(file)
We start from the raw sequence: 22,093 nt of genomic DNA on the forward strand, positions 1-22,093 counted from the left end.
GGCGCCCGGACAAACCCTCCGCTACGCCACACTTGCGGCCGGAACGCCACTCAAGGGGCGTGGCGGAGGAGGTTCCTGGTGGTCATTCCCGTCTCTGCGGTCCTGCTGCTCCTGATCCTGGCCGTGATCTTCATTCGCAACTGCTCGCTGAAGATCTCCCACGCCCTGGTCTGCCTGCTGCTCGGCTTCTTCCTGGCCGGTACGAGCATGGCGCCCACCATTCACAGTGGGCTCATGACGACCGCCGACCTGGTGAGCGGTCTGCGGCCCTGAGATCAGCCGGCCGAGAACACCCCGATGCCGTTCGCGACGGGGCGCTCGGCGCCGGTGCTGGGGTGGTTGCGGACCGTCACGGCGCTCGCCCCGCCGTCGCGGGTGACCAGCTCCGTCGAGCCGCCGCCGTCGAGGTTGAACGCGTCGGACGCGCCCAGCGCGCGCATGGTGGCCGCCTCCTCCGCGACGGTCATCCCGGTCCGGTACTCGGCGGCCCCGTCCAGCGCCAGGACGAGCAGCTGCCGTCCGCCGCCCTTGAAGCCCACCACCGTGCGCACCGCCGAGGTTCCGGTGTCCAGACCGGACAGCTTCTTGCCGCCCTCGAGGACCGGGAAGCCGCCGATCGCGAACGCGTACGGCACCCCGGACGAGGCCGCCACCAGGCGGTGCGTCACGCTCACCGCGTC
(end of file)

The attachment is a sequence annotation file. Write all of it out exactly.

We start from the raw sequence: 22,093 nt of genomic DNA on the forward strand, positions 1-22,093 counted from the left end.
GGCGCCCGGACAAACCCTCCGCTACGCCACACTTGCGGCCGGAACGCCACTCAAGGGGCGTGGCGGAGGAGGTTCCTGGTGGTCATTCCCGTCTCTGCGGTCCTGCTGCTCCTGATCCTGGCCGTGATCTTCATTCGCAACTGCTCGCTGAAGATCTCCCACGCCCTGGTCTGCCTGCTGCTCGGCTTCTTCCTGGCCGGTACGAGCATGGCGCCCACCATTCACAGTGGGCTCATGACGACCGCCGACCTGGTGAGCGGTCTGCGGCCCTGAGATCAGCCGGCCGAGAACACCCCGATGCCGTTCGCGACGGGGCGCTCGGCGCCGGTGCTGGGGTGGTTGCGGACCGTCACGGCGCTCGCCCCGCCGTCGCGGGTGACCAGCTCCGTCGAGCCGCCGCCGTCGAGGTTGAACGCGTCGGACGCGCCCAGCGCGCGCATGGTGGCCGCCTCCTCCGCGACGGTCATCCCGGTCCGGTACTCGGCGGCCCCGTCCAGCGCCAGGACGAGCAGCTGCCGTCCGCCGCCCTTGAAGCCCACCACCGTGCGCACCGCCGAGGTTCCGGTGTCCAGACCGGACAGCTTCTTGCCGCCCTCGAGGACCGGGAAGCCGCCGATCGCGAACGCGTACGGCACCCCGGACGAGGCCGCCACCAGGCGGTGCGTCACGCTCACCGCGTC